Scientific Research Jobs in the Federal Workforce

March 24, 2008

The U.S. government is hiring in many areas of science as employees from the Baby Boomer generation begin to retire. Below are some resources and tips to use in the Federal application process.

#1 Source. The number one source for all federal jobs is http://www.usajobs.gov where you can search all advertisements for every level and type of service. Students (high school, college or graduate) might prefer http://www.studentjobs.gov/ to locate internships, coops or temporary jobs. Both sites allow you to conduct advanced searches, post resumes, apply online for posted jobs and track your application through the system. You can also receive notification of new listings.

General Schedule Salary. Most federal service workers, the science fields included, are employed on the General Schedule or GS scale. Salary ranges from $20K to more than $150K depending on the level. Internships are usually between GS-1 and GS-4. Most college graduates start at the GS-5 level with promotion potential through GS-9. Postdoctoral research positions usually begin at GS-11. Permanent scientists begin at GS-12 and go through GS-15.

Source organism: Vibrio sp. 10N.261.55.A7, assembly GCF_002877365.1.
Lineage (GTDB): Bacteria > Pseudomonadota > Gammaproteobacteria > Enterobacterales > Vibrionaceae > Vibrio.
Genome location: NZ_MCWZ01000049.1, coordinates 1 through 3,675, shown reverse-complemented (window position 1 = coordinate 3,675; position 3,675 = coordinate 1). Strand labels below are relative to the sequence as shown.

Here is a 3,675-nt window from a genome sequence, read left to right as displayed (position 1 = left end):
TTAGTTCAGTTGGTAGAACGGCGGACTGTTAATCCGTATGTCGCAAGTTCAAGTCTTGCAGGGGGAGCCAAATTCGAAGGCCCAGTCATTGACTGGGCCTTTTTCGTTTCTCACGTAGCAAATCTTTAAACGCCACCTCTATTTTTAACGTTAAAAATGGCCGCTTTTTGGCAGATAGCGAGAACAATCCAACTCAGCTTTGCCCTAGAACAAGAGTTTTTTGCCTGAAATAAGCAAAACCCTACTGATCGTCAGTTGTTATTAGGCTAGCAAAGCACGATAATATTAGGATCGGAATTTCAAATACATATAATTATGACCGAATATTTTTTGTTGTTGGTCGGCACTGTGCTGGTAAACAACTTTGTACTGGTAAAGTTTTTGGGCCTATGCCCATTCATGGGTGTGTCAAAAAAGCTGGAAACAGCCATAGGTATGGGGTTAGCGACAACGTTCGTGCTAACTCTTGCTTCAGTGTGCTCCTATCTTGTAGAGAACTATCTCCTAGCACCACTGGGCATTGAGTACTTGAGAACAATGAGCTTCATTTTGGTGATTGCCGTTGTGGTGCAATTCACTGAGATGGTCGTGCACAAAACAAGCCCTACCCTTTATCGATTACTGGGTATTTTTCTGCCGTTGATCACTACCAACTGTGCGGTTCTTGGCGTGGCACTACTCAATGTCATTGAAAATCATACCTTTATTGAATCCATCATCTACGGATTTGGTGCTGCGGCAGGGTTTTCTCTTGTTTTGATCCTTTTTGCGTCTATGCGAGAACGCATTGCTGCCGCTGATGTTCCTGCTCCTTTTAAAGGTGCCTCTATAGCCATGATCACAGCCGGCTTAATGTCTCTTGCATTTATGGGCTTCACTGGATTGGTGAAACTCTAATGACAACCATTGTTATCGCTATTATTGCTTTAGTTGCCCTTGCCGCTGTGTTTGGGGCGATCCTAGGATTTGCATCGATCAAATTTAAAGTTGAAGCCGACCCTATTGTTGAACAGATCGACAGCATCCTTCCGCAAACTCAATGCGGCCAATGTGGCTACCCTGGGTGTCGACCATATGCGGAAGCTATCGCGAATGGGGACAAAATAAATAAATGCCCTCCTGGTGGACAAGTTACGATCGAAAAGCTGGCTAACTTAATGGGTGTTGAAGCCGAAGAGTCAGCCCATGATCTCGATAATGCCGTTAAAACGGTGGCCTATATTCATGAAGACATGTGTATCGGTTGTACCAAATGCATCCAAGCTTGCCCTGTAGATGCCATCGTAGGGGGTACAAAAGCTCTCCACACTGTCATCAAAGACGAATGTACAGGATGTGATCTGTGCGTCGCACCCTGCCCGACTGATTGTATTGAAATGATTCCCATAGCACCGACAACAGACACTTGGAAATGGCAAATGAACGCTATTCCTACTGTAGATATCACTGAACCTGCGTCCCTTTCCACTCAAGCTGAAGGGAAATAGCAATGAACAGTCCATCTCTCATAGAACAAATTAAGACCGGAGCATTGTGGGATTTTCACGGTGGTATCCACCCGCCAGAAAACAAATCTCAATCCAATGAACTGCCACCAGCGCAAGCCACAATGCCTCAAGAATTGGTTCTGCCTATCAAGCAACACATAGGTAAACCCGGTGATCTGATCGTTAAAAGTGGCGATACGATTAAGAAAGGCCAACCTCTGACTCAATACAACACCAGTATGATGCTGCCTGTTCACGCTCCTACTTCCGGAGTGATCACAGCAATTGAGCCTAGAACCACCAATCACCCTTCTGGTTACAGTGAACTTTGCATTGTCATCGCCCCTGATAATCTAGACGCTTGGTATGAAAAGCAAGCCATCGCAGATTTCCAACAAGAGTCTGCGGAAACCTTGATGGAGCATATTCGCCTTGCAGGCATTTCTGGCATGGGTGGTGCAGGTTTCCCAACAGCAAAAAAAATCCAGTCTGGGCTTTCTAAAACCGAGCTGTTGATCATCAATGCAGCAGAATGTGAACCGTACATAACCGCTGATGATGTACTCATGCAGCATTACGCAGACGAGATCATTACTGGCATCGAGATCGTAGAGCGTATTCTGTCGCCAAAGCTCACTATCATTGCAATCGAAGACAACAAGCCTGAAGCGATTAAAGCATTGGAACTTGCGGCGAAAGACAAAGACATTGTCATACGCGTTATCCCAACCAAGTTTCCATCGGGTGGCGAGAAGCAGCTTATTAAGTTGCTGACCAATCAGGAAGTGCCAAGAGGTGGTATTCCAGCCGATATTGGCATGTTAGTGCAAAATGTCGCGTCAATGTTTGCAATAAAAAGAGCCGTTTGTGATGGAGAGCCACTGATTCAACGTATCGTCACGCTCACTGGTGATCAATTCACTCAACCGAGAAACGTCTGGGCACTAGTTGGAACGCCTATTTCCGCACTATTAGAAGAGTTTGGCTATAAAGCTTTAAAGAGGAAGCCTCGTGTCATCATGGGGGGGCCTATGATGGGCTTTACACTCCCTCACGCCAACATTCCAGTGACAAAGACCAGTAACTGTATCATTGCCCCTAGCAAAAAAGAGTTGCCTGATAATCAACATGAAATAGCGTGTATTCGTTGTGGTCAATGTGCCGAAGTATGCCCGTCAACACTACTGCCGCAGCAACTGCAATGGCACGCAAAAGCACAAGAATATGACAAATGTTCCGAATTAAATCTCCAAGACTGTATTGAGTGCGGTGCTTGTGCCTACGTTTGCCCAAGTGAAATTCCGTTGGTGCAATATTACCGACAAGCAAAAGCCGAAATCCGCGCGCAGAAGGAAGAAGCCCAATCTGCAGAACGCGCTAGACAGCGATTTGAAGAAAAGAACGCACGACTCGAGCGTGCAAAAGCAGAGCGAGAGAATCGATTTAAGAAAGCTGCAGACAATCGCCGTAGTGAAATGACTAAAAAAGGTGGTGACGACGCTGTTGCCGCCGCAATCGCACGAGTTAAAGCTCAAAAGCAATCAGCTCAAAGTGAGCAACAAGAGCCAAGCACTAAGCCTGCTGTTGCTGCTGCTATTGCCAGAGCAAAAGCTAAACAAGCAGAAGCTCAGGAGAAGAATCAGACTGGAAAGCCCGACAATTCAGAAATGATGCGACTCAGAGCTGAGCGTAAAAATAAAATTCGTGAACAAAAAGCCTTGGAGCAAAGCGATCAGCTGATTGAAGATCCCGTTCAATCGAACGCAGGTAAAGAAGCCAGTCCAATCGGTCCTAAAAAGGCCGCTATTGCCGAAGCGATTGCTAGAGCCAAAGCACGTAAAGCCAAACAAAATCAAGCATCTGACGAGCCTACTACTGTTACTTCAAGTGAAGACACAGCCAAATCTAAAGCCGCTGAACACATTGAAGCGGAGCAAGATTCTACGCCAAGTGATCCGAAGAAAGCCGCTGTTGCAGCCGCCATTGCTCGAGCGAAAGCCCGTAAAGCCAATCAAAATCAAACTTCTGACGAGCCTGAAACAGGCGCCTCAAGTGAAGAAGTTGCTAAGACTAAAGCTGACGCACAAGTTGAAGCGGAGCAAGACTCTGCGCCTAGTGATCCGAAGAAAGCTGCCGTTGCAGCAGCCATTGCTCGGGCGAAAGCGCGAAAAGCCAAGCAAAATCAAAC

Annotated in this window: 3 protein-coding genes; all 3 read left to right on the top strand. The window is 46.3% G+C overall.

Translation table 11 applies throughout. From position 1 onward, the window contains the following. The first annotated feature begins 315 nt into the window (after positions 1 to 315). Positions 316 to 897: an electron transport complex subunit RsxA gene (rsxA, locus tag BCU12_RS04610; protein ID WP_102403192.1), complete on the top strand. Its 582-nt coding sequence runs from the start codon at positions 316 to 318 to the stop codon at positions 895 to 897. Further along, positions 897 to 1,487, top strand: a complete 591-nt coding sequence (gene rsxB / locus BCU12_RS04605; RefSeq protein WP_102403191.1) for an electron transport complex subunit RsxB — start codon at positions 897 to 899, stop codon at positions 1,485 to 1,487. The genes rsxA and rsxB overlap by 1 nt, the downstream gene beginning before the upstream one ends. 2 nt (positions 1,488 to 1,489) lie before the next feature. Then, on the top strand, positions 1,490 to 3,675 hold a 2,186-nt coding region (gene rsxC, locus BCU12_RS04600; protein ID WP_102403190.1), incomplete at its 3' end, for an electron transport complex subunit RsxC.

Attention to Keywords. Knowledge, skills, and abilities (KSAs) are essential to determine whether your qualifications (experience and education) match the requirements of the job. Most scientific jobs have KSAs to evaluate candidates. If a job posting has KSAs listed, you must supply a narrative description of the experience and/or training that demonstrates your possession of a particular element. If the KSA lists experience in High Performance Liquid Chromatography, you should write it out in your response: “High Performance Liquid Chromatography” not HPLC and not LC or chromatography. The evaluator (human or computer) may not know the acronyms or the definitions. Keep in mind that the primary supervisor only sees screened applications so your application has to make the initial cut based on what you submit electronically or in hard copy.

Ask yourself. Can the evaluator/supervisor see your qualifications within 15 seconds of looking at your resume? Does the critical information (KSAs!!) leap off the page? Take some time and use keyword headers on your resume. Don’t be redundant and don’t write science fiction. Your supervisor will, in all probability, be a scientist and can spot it. Do convey your willingness to learn new skills.

It’s worth a look. Read the Office of Personnel Management (OPM) has a guide entitled, “USAJOBS Ten Tips for Letting Federal Employers Know Your Worth”.

This article was written by Victoria Finkenstadt, Ph.D., a research scientist in the Plant Polymer Research Unit at the National Center for Agricultural Utilization Research (USDA) in Peoria, IL.

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